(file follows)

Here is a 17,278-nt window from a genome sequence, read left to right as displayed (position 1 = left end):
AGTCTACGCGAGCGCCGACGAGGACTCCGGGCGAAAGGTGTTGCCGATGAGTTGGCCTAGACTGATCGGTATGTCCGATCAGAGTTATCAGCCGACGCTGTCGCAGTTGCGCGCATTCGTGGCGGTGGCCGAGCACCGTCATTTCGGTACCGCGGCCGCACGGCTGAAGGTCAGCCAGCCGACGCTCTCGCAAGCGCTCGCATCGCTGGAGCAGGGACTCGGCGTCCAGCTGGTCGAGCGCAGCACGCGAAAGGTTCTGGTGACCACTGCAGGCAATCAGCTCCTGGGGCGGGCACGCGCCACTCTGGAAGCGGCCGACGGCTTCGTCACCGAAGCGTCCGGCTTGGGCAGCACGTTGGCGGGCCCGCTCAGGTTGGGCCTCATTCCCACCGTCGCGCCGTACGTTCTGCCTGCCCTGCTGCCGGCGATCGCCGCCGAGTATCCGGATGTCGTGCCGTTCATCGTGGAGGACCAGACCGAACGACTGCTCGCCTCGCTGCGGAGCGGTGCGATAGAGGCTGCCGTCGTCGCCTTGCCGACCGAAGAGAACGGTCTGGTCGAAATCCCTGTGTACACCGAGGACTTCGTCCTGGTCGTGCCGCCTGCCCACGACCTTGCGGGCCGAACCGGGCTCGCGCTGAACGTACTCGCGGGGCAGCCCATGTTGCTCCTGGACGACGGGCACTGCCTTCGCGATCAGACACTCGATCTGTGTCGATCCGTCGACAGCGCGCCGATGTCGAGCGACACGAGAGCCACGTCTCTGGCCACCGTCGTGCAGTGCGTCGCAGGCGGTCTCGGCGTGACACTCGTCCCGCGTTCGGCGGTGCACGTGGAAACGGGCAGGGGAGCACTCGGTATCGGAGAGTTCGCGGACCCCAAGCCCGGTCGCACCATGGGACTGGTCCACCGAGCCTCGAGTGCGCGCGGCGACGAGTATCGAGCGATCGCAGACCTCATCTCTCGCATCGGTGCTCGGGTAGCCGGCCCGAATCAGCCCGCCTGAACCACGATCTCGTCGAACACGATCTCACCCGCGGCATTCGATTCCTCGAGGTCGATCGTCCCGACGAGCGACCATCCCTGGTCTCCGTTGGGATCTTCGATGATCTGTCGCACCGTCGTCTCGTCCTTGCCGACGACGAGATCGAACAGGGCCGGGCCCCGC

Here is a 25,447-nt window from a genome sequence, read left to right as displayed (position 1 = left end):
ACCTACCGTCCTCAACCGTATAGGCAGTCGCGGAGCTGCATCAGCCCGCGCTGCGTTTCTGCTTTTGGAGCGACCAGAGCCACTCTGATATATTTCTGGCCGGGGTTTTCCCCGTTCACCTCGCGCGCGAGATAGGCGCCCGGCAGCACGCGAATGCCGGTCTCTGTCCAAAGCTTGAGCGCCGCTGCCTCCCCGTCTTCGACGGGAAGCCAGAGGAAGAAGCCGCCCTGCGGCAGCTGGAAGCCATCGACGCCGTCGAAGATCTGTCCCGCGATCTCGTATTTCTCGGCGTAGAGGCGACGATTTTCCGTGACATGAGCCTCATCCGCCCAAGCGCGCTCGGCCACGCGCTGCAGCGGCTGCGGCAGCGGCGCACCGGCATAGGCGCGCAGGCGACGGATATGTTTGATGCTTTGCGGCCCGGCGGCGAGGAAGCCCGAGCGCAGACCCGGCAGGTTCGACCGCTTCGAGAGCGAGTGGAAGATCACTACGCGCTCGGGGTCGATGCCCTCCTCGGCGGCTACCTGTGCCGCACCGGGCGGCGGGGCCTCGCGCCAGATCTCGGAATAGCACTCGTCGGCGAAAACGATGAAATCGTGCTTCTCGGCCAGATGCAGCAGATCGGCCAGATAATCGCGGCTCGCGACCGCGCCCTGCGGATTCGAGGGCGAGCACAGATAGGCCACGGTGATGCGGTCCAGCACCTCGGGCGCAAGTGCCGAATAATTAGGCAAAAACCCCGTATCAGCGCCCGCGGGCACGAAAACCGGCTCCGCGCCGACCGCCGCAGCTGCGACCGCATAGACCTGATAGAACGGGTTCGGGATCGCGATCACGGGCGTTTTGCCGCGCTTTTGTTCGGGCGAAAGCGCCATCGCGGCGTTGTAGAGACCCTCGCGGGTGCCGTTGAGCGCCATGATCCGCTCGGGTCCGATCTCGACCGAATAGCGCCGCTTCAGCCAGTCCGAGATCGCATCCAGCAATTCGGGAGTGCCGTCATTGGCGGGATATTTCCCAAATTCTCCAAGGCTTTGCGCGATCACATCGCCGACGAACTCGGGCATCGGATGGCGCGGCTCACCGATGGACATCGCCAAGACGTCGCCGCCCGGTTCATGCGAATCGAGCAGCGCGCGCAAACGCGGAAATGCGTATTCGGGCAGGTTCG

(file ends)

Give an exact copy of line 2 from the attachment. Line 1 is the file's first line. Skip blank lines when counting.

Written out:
AGTCTACGCGAGCGCCGACGAGGACTCCGGGCGAAAGGTGTTGCCGATGAGTTGGCCTAGACTGATCGGTATGTCCGATCAGAGTTATCAGCCGACGCTGTCGCAGTTGCGCGCATTCGTGGCGGTGGCCGAGCACCGTCATTTCGGTACCGCGGCCGCACGGCTGAAGGTCAGCCAGCCGACGCTCTCGCAAGCGCTCGCATCGCTGGAGCAGGGACTCGGCGTCCAGCTGGTCGAGCGCAGCACGCGAAAGGTTCTGGTGACCACTGCAGGCAATCAGCTCCTGGGGCGGGCACGCGCCACTCTGGAAGCGGCCGACGGCTTCGTCACCGAAGCGTCCGGCTTGGGCAGCACGTTGGCGGGCCCGCTCAGGTTGGGCCTCATTCCCACCGTCGCGCCGTACGTTCTGCCTGCCCTGCTGCCGGCGATCGCCGCCGAGTATCCGGATGTCGTGCCGTTCATCGTGGAGGACCAGACCGAACGACTGCTCGCCTCGCTGCGGAGCGGTGCGATAGAGGCTGCCGTCGTCGCCTTGCCGACCGAAGAGAACGGTCTGGTCGAAATCCCTGTGTACACCGAGGACTTCGTCCTGGTCGTGCCGCCTGCCCACGACCTTGCGGGCCGAACCGGGCTCGCGCTGAACGTACTCGCGGGGCAGCCCATGTTGCTCCTGGACGACGGGCACTGCCTTCGCGATCAGACACTCGATCTGTGTCGATCCGTCGACAGCGCGCCGATGTCGAGCGACACGAGAGCCACGTCTCTGGCCACCGTCGTGCAGTGCGTCGCAGGCGGTCTCGGCGTGACACTCGTCCCGCGTTCGGCGGTGCACGTGGAAACGGGCAGGGGAGCACTCGGTATCGGAGAGTTCGCGGACCCCAAGCCCGGTCGCACCATGGGACTGGTCCACCGAGCCTCGAGTGCGCGCGGCGACGAGTATCGAGCGATCGCAGACCTCATCTCTCGCATCGGTGCTCGGGTAGCCGGCCCGAATCAGCCCGCCTGAACCACGATCTCGTCGAACACGATCTCACCCGCGGCATTCGATTCCTCGAGGTCGATCGTCCCGACGAGCGACCATCCCTGGTCTCCGTTGGGATCTTCGATGATCTGTCGCACCGTCGTCTCGTCCTTGCCGACGACGAGATCGAACAGGGCCGGGCCCCGC